Keep up to date with the Public Policy Ph.D. program and see what students, faculty, and alumni are up to:
- Learn about upcoming Research and Professional Development Series sessions.
- Find past Dissertation Award Winners.
- Read where our Alumni are now.
Social Justice Policy: Our Newest Specialization!
The Public Policy Ph.D. program (PUBP) has developed a new specialization, Social Justice Policy. Other specializations in PUBP have always included a strong emphasis on social justice; however, because of student demand and progressive national trends, many PUBP faculty members felt it was time to create a standalone specialization.
The specialization will help students interested in understanding the impact policy has on society, especially in relation to marginalized and underrepresented groups. Dr. Anna Zajicek, Associate Dean, Fulbright College of Arts and Sciences, will serve as the inaugural Social Justice specialization coordinator. She shares that the specialization was born out of the societal “…struggle with social, political, educational, and economic inequalities.” She hopes students pursuing this specialization will be able to “critically examine these widespread issues and assess the impact of these policies.”
Specialization faculty have come together from different units across campus, including: the School of Social Work, School of Law, School of Human and Environmental Sciences, Department of Curriculum and Instruction, Department of Sociology and Criminology, and the Department of Political Science.
Dr. Valerie Hunt, Associate Professor of Political Science and Associate Director of PUBP, is a member of the Social Justice specialization faculty and maintains that social justice is the core of PUBP. Dr. Hunt states, “It is our hope that after their studies, projects, and dissertation research, these future leaders, agency directors, educators, partners, parents, and humans will continue their efforts toward making our society more just.” She also shares approaches to how Social Justice students might study current issues. “The COVID-19 pandemic is holding up a mirror to our society, revealing the many social, political, and economic inequalities throughout. Our hope is that our doctoral students will use their critical thinking and analytical skills to unpack statements and related policy impacts, such as those surrounding the #WEAREALLINTHISTOGETHER movement,” said Dr. Hunt.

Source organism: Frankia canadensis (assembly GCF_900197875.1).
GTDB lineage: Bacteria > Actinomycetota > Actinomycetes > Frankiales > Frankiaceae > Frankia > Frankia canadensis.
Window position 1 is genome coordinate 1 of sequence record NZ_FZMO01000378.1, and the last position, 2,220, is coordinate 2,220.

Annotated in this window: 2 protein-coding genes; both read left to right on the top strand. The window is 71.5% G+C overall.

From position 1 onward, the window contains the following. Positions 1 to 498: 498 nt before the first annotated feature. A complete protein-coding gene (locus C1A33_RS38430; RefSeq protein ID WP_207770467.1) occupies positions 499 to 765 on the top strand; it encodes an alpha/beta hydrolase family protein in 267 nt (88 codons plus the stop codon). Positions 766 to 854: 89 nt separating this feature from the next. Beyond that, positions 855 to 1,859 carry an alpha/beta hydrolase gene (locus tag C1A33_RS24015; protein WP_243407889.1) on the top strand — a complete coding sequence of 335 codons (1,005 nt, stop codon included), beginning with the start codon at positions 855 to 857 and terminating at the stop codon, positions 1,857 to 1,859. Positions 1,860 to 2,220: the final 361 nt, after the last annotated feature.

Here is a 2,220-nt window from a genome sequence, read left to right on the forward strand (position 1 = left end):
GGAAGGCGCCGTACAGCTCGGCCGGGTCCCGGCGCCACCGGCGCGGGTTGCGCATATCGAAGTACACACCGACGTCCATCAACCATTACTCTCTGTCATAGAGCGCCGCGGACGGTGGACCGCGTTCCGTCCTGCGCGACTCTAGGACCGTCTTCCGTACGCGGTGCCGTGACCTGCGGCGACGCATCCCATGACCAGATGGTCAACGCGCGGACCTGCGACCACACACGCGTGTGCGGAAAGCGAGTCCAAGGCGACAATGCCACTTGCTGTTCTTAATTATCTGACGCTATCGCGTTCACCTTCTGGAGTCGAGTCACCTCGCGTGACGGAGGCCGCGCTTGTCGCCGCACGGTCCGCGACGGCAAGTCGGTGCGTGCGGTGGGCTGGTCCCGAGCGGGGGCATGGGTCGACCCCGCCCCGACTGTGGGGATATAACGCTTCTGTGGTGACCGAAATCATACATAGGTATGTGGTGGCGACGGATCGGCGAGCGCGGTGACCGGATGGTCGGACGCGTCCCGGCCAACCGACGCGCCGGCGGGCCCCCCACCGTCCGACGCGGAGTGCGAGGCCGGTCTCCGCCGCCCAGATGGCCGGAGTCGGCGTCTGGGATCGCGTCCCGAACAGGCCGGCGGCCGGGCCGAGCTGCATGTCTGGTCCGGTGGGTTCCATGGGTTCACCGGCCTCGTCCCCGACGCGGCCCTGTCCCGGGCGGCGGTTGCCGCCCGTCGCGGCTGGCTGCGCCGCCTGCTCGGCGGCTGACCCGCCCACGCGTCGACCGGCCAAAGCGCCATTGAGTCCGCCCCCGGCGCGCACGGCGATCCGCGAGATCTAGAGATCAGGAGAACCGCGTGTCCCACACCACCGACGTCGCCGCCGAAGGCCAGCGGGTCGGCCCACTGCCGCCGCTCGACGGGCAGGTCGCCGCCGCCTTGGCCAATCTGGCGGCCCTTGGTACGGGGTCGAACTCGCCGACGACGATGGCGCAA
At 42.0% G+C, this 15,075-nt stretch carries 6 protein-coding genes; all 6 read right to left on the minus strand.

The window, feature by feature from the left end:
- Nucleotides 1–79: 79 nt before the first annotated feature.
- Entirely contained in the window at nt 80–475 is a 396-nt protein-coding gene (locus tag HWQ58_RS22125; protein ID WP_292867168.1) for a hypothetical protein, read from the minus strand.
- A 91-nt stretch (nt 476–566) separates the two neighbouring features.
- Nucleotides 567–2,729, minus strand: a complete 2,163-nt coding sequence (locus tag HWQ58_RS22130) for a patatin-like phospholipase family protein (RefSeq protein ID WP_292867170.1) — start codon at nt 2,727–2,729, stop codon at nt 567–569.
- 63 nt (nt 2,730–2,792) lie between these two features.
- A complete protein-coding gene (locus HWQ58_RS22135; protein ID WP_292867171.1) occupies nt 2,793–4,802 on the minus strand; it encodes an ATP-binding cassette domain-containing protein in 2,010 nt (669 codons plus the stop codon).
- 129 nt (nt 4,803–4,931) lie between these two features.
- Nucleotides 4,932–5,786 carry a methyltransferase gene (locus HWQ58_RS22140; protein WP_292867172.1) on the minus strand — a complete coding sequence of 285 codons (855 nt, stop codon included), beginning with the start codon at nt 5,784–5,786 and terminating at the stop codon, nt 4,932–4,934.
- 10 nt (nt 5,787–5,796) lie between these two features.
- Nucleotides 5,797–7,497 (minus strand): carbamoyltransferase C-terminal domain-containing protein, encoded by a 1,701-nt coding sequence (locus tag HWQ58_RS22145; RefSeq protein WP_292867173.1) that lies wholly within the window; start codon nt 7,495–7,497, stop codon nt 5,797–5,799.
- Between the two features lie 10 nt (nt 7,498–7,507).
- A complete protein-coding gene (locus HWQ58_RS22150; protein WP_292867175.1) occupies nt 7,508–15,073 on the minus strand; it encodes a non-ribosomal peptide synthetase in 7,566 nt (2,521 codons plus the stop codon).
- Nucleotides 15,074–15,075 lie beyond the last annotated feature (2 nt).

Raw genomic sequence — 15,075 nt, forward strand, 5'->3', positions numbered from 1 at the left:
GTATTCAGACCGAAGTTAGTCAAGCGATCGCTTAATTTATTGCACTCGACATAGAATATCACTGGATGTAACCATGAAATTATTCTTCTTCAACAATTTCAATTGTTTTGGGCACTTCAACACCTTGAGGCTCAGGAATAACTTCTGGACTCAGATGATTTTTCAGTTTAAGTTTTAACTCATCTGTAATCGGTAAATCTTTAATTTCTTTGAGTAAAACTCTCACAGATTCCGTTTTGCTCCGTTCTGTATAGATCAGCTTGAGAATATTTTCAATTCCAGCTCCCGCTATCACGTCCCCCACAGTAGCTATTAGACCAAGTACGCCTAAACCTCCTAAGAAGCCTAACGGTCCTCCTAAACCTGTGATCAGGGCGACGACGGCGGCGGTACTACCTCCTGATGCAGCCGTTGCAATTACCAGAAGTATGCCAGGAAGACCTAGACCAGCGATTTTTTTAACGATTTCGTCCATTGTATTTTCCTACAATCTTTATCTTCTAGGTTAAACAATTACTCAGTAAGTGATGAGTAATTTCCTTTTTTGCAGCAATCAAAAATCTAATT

The course of study for the Social Justice specialization investigates and evaluates social justice policies and issues —and encourages students to develop new and effective ideas for policy change that address social, political, and economic inequalities. The specific course of study will vary depending on students’ interests and areas of study. Electives include courses on multicultural education, poverty, race, ethnicity, and gender. When asked about the plan of study, Dr. Zajicek maintains that it will “provide students with opportunities to discuss how policy solutions can assist in addressing social inequalities.”
See the Social Justice Policy Website for more information.
Food Sustainability through Seed Preservation
(From left to right: Electa Hare-RedCorn, Deb Echo-Hawk, and Sonny Howell. Photo provided by Robert Wood Johnson Foundation. Reprinted with permission.)
Fourth-year PUBP student, Electa Hare-RedCorn, was recently highlighted in Yes! Magazine for her work with the Pawnee Seed Preservation Project.Herself a member of the Pawnee Nation of Oklahoma, Hare-Redcorn joined the project in 2012 as a corn seed-keeper. These seeds connect the Pawnee to their ancestors who traveled from Nebraska to Indian Territory in the mid-1870s, several decades after the Trail of Tears.
After being forced off their ancestral land by the U.S. government, the Pawnee took their corn seed into what is now Oklahoma. Unfortunately, however, the corn did not flourish in the Oklahoma soil.
Ronnie O’Brien, a former educational director of the Great Platte River Road Archway in Kearney, Nebraska, offered to bring some seeds back to the tribal nation’s home state for planting. The second crop planted in 2005 was successful. Consequently, the preservation project was officially born.
“Being tied to the seed work has helped me see that traditional ecological knowledge—the understanding of our connection to the soil, seeds, and our culture—it’s all intrinsically tied together,” said Hare-RedCorn, as quoted in the article. “Even if policy has definitely tried to strip that away, we still have a unique relationship with the seeds and what they mean to us.” For those interested in learning more about the project, you can access the original article For a Sustainable Food System, Look to Seeds.